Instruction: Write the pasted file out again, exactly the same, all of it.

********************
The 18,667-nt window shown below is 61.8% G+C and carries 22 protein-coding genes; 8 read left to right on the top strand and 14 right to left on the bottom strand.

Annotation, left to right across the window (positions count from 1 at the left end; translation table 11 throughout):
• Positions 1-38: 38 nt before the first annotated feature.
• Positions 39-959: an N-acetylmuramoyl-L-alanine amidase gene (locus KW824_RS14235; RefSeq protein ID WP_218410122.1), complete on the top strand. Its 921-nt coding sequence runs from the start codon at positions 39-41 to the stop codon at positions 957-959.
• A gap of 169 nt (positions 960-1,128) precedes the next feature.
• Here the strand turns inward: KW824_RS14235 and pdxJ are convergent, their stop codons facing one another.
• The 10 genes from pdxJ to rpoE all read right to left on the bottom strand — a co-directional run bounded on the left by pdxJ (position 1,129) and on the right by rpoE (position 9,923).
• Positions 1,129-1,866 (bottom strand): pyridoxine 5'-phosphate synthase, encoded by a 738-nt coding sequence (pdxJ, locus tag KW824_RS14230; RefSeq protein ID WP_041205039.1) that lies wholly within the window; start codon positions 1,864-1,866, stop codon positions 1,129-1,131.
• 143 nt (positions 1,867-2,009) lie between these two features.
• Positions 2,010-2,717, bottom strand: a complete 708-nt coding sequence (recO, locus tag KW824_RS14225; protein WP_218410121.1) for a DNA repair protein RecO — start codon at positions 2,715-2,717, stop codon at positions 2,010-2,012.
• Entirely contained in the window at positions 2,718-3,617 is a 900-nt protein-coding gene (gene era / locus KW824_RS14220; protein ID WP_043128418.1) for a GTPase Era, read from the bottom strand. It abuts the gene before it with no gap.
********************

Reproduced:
The 18,667-nt window shown below is 61.8% G+C and carries 22 protein-coding genes; 8 read left to right on the top strand and 14 right to left on the bottom strand.

Annotation, left to right across the window (positions count from 1 at the left end; translation table 11 throughout):
• Positions 1-38: 38 nt before the first annotated feature.
• Positions 39-959: an N-acetylmuramoyl-L-alanine amidase gene (locus KW824_RS14235; RefSeq protein ID WP_218410122.1), complete on the top strand. Its 921-nt coding sequence runs from the start codon at positions 39-41 to the stop codon at positions 957-959.
• A gap of 169 nt (positions 960-1,128) precedes the next feature.
• Here the strand turns inward: KW824_RS14235 and pdxJ are convergent, their stop codons facing one another.
• The 10 genes from pdxJ to rpoE all read right to left on the bottom strand — a co-directional run bounded on the left by pdxJ (position 1,129) and on the right by rpoE (position 9,923).
• Positions 1,129-1,866 (bottom strand): pyridoxine 5'-phosphate synthase, encoded by a 738-nt coding sequence (pdxJ, locus tag KW824_RS14230; RefSeq protein ID WP_041205039.1) that lies wholly within the window; start codon positions 1,864-1,866, stop codon positions 1,129-1,131.
• 143 nt (positions 1,867-2,009) lie between these two features.
• Positions 2,010-2,717, bottom strand: a complete 708-nt coding sequence (recO, locus tag KW824_RS14225; protein WP_218410121.1) for a DNA repair protein RecO — start codon at positions 2,715-2,717, stop codon at positions 2,010-2,012.
• Entirely contained in the window at positions 2,718-3,617 is a 900-nt protein-coding gene (gene era / locus KW824_RS14220; protein ID WP_043128418.1) for a GTPase Era, read from the bottom strand. It abuts the gene before it with no gap.